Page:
by Tokana Hasavi Jr – EM TV News, Port Moresby
In Vanuatu, particularly on the island of Tanna, young children are the most prone to the extreme dryness from the El Nino that has also impacted other Melanesian countries.
The impact in Vanuatu is made worse by the destruction caused by category five Cyclone Pam in March this year, with many villages still recovering.
The ABC reported the death of an infant with unconfirmed reports of two other deaths in the north of Tanna Island, where the effects of the drought are most felt.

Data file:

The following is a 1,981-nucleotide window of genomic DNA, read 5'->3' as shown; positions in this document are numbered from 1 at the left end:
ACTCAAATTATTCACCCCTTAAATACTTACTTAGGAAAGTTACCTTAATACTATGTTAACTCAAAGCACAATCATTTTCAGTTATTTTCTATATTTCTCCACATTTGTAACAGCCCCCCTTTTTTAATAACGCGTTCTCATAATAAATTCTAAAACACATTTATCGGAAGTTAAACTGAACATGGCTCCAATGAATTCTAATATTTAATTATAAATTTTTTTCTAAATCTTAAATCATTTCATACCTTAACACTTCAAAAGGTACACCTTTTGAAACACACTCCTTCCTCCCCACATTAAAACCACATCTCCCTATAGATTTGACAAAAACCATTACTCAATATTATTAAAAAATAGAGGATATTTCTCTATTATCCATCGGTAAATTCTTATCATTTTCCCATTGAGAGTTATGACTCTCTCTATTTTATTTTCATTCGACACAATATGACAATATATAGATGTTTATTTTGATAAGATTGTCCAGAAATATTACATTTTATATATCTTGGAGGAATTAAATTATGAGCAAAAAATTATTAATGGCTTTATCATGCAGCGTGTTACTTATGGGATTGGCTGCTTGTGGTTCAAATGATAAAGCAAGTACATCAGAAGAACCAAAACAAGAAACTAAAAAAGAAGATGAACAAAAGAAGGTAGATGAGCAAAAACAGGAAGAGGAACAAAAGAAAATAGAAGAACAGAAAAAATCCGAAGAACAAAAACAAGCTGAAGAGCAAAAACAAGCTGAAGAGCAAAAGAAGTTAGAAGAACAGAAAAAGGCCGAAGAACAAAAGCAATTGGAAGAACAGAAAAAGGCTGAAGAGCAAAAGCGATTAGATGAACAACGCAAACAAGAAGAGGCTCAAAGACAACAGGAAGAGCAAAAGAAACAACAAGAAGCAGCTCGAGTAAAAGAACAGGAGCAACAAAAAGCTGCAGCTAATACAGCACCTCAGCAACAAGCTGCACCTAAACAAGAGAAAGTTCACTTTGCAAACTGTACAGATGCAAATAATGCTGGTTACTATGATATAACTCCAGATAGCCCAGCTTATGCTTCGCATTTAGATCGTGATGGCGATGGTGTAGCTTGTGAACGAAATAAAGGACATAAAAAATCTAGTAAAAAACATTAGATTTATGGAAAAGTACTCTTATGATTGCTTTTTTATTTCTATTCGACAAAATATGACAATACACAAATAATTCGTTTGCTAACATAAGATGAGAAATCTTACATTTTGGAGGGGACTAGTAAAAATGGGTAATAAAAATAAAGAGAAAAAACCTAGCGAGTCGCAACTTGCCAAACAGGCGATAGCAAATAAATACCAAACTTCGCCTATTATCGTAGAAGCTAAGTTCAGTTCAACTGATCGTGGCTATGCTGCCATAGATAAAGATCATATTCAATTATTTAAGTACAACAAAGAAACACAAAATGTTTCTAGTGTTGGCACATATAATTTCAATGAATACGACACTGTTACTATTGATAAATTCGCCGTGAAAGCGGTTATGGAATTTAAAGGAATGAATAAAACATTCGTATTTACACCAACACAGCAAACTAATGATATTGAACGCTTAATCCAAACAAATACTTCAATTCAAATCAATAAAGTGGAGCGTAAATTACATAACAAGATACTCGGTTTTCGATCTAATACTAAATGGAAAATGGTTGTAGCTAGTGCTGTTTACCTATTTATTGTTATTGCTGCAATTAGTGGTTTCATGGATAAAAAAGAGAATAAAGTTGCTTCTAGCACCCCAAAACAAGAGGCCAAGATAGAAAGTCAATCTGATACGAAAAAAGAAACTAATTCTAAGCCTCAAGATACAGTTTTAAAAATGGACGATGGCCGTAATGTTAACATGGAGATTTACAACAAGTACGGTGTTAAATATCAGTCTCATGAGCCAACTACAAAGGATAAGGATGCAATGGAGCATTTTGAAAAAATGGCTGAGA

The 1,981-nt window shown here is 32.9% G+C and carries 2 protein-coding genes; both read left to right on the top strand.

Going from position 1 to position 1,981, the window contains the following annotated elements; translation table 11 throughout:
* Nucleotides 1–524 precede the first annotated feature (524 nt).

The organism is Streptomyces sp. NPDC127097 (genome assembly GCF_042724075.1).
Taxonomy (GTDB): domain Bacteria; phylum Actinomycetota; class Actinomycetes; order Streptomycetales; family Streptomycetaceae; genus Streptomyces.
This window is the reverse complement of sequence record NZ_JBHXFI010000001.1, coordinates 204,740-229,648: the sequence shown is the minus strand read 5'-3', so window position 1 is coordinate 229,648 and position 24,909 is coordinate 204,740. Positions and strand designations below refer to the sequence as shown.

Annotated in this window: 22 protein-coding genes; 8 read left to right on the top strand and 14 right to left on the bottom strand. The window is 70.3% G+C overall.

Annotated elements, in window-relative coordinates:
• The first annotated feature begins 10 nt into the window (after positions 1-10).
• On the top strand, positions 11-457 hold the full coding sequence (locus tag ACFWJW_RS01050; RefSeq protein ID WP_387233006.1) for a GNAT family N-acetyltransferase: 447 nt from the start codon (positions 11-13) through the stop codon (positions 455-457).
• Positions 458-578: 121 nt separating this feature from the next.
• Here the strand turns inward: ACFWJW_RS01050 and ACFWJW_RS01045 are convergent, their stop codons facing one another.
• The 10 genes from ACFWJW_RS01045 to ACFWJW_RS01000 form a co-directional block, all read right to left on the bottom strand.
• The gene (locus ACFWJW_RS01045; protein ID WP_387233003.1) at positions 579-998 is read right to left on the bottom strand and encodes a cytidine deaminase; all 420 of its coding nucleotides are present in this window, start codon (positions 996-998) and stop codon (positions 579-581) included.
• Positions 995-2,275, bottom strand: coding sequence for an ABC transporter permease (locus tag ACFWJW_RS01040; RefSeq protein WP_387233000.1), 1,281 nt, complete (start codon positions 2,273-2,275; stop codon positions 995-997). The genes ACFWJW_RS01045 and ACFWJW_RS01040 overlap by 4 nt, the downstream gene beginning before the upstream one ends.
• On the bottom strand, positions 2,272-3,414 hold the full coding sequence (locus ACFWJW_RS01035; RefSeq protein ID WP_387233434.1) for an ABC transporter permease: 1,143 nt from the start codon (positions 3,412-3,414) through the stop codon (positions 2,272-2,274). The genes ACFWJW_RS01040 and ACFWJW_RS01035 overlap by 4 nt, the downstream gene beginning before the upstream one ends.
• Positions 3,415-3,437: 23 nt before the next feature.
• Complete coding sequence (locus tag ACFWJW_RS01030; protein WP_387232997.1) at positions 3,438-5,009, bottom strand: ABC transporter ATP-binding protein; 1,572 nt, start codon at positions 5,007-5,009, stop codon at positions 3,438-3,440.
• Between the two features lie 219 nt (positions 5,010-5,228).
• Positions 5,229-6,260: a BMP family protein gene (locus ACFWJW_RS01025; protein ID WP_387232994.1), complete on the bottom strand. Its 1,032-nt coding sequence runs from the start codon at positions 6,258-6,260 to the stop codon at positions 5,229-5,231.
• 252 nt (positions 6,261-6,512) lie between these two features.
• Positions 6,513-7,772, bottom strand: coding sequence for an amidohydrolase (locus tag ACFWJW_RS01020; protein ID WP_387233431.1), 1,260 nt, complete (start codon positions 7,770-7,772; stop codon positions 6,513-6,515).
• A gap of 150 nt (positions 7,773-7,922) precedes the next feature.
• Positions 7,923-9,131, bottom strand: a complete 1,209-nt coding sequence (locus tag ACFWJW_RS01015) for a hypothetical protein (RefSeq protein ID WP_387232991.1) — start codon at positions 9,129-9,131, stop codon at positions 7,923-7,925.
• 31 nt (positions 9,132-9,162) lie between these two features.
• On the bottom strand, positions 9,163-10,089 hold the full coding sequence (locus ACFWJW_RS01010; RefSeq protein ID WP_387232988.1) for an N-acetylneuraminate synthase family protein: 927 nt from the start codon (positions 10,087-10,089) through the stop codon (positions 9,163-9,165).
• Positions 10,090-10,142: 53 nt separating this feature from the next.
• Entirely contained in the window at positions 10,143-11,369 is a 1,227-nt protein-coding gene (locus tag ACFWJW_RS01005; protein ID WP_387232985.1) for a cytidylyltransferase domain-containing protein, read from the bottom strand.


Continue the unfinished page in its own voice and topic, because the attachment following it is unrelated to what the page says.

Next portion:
The El Nino impact comes off the back of Cyclone Pam which devastated Vanuatu in March, causing damage estimated at almost two-thirds of the country’s GDP.
More cyclone activity is expected across the southwest Pacific between November and next year in April, due to the strong El Nino effect, which may worsen the current drought conditions.
Villagers on Tanna, one of the islands worst hit by Cyclone Pam, are bearing much of the brunt.
People are struggling to grow crops, water sources are drying up and people are surviving on government handouts of rice, noodles and tinned fish.
Hospital wards are full of malnourished babies and their distraught mothers.
In PNG, the prime minister’s department says the government has spent almost K13 million on relief supplies and deliveries to the worst-affected areas.
The PNG Government estimates providing ongoing food relief will cost about K175 million for the next six to twelve months.